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Marlboro Medical Marijuana ?


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October 30th, 2012
The Tobacco Industry’s Longstanding Desire to Sell Marijuana Cigarettes
by Keith Humphreys

In one of the last Newsweek magazine cover stories we will ever see, Tony Dukoupil offers a fascinating inside view of the business people who are making millions by selling quasi-legal marijuana. Exactly as predicted by yours truly, they are not long-haired hippies in tie-dye T-shirts but hard nosed, profit-focused, stylishly attired businessmen who make campaign contributions and try to squeeze out their smaller mom and pop business rivals.

Andrew Sullivan was one of many observers to pick up on the possibility that the tobacco industry will soon follow these early adopters into the pot business, bringing their ruthless, addiction-promoting tactics with them. Tony quotes my friend Dr. Peter Bourne as recalling tobacco industry executives discuss such things during the Carter Administration, but we needn’t rely on Peter’s memory when we have a smoking gun.

I dug through the internal documents that the government forced big tobacco to release and found evidence of the industry’s longstanding interest in selling pot. I gave one of the documents, a report commissioned in the 1970s by Brown and Williamson, to Mike Rosenwald of Washington Post and here is how he wrote it up:

This is the dream tobacco companies have had since at least the 1970s, when consultants issued a secret report to Brown & Williamson touting a future product line in marijuana. “The use of marijuana today by 13 million Americans is socially the equivalent of the use of alcohol by some 100 million Americans,” said the report, found among millions of documents turned over to plaintiffs during the tobacco lawsuits of the 1990s. “It is the recreational drug; the choice of a significant minority of the population. The trend in liberalization of drug laws reflects the overall change in our value system. It also has important implications for the tobacco industry in terms of an alternative product line.”

The tobacco companies, the report concluded, “have the land to grow it, the machines to roll it and package it, the distribution to market it. In fact, some firms have registered trademarks, which are taken directly from marijuana street jargon. These trade names are used currently on little-known legal products, but could be switched if and when marijuana is legalized. Estimates indicate that the market in legalized marijuana might be as high as $10 billion annually.

The report was a long time ago, and no doubt the industry has more modern ideas for selling marijuana today. Maybe that’s why, during the run up to the 2010 election in which marijuana legalization was on the ballot in California, Altria took control of the web domain names AltriaMarijuana.com and AltriaCannabis.com For those not in the know, Altria is the parent company of Phillip Morris, the manufacturer of Marlboro, Players, Benson & Hedges and many other popular brands of tobacco cigarettes.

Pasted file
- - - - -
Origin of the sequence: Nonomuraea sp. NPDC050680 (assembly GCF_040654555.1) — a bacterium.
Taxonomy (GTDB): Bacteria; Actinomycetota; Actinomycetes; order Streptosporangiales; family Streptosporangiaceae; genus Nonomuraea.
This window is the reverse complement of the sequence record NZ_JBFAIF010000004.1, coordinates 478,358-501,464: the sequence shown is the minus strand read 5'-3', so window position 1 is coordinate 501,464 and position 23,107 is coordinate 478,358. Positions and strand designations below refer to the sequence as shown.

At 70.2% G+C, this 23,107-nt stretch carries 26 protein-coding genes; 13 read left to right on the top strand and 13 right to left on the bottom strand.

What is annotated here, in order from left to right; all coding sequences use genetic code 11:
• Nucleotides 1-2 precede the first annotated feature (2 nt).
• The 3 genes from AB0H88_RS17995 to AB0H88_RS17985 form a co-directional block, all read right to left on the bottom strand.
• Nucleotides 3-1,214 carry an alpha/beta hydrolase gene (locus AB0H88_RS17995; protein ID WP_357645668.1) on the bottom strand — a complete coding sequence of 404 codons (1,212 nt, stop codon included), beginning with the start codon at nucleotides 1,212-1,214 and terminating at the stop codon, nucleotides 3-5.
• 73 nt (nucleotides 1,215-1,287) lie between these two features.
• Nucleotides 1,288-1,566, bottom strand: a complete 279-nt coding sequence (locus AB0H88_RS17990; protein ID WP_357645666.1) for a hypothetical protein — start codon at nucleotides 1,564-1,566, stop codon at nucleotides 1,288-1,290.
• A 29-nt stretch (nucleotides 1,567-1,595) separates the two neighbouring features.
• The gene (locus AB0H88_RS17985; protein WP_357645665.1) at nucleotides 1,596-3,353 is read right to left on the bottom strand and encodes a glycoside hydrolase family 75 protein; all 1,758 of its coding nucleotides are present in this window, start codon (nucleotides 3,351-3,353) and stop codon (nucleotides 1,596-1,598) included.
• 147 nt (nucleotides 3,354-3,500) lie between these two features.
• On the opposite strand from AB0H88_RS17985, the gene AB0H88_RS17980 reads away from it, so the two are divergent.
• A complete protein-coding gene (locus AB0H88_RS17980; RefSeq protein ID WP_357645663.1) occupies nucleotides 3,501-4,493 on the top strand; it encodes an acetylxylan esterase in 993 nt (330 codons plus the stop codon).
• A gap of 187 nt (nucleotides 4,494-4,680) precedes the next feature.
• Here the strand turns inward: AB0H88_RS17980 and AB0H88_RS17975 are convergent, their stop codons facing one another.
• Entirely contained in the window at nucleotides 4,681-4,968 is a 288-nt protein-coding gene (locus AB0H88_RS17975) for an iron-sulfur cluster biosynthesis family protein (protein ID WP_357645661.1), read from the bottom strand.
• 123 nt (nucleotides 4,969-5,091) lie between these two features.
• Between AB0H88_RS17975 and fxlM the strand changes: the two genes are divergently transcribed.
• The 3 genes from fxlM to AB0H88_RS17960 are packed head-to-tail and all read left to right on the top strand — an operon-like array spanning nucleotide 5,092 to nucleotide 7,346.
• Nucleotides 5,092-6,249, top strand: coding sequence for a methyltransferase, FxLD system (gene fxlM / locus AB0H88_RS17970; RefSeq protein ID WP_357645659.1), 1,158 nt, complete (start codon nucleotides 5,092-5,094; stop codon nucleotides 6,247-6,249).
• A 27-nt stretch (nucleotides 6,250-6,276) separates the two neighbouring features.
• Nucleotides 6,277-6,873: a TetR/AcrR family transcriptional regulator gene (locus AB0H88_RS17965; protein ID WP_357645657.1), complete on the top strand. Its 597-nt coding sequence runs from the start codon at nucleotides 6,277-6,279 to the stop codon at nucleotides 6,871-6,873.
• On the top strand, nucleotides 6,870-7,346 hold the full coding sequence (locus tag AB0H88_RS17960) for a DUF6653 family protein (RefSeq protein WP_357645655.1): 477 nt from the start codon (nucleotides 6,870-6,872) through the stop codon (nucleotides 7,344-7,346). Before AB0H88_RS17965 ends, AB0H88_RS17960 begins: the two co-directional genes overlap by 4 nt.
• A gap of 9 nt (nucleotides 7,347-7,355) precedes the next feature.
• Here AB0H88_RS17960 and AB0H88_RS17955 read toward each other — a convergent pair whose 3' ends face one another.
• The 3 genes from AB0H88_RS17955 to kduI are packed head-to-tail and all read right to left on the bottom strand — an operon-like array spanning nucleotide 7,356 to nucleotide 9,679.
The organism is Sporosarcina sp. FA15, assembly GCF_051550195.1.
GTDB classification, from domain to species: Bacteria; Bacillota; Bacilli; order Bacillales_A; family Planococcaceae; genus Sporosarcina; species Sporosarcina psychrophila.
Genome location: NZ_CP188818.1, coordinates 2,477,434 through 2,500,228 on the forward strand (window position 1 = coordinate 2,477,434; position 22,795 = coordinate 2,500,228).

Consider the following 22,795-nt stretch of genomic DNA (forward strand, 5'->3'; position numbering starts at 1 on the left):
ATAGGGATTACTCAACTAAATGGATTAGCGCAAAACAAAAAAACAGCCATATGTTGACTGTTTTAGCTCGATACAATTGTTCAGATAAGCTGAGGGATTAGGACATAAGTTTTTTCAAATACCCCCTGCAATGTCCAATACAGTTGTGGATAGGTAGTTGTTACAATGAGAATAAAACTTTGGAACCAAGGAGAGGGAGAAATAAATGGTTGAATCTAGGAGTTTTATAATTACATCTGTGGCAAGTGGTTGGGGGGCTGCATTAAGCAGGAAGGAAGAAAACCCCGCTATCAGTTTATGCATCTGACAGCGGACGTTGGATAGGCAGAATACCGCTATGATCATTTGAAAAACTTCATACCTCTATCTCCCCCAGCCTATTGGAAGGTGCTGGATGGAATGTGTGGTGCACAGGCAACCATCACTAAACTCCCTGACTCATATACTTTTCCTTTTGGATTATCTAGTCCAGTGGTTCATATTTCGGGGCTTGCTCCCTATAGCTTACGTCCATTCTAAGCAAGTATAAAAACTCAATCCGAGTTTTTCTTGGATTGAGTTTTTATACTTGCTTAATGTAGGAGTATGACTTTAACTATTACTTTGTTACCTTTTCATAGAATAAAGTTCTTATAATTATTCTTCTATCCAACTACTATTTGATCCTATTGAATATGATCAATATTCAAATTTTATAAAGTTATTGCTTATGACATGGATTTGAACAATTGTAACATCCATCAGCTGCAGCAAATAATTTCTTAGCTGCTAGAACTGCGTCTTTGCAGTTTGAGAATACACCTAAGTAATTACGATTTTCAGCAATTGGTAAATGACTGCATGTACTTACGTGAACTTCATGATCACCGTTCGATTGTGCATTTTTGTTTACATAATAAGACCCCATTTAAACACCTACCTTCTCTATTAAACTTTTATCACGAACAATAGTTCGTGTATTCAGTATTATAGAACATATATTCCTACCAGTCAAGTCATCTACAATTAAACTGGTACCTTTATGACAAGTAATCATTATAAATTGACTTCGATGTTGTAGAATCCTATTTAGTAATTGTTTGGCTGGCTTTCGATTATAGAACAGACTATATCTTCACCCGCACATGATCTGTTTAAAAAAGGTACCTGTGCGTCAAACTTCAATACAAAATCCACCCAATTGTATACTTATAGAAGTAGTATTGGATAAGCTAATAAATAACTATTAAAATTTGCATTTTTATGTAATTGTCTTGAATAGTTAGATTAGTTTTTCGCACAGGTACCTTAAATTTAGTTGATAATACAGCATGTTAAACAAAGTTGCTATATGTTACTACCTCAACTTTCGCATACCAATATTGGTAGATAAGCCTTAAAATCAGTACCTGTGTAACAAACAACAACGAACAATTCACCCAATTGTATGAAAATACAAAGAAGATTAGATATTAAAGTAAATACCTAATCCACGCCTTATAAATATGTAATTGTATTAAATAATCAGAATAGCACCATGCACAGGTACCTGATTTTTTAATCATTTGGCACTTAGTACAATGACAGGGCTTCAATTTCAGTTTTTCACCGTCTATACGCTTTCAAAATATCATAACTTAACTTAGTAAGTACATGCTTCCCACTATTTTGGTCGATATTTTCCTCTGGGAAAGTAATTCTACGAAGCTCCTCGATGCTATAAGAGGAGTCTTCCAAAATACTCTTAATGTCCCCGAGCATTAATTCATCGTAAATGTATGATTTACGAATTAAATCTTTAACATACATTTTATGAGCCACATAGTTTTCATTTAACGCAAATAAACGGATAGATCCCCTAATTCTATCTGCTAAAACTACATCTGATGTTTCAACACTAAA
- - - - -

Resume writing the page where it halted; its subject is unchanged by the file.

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dated, but interesting

 

As support for medical marijuana grows and states consider proposals to legalize the drug for recreational use, advocates on both sides of the debate over whether to end the war on pot are pooling their collective resources to help push their agenda.

It’s no stretch to imagine, then, that the two industries best positioned to develop pot-based products—tobacco and pharmaceuticals—are also drafting playbooks to determine how they might capitalize on what CNBC.com estimates to be a $40-billion-a-year market.
 

36489596-business_tobacco_vs_pharma_200.
A pharmaceutical pill bottle with marijuana cigarettes coming out of the top.

And if there's a battle to bring recreational cannabis to market, most believe tobacco companies would have the upper hand.

“The tobacco companies are clearly in the best position to take their existing business model and employ cannabis and they have already privately thought to do so,” says Allen St. Pierre, executive director of Norml, an advocacy group for marijuana legislation reform. “These companies are well aware that they are sitting on a business model that needs only the acquiescence of the federal government.”

Indeed. A popular urban myth maintains that Marlboro Cigarettes, a product of Philip Morris, have the trademark pre-registered for a marijuana cigarette that would be sold in short packs called Marleys—a reference to the pot-smoking reggae legend Bob Marley—with the colors of the Jamaican flag (The company, however, says it has no such product in development, nor has it registered for a trademark on a marijuana cigarette).

The Tobacco Model

Indeed, companies like Philip Morris and British American Tobacco already have the agricultural infrastructure in place, (fields of tobacco which could easily be converted to cannabis), a successful delivery method via cigarettes and well-established distributions channels.

36489593-business_tobacco_vs_pharma_fiel
A very verdant field of marijuana plants.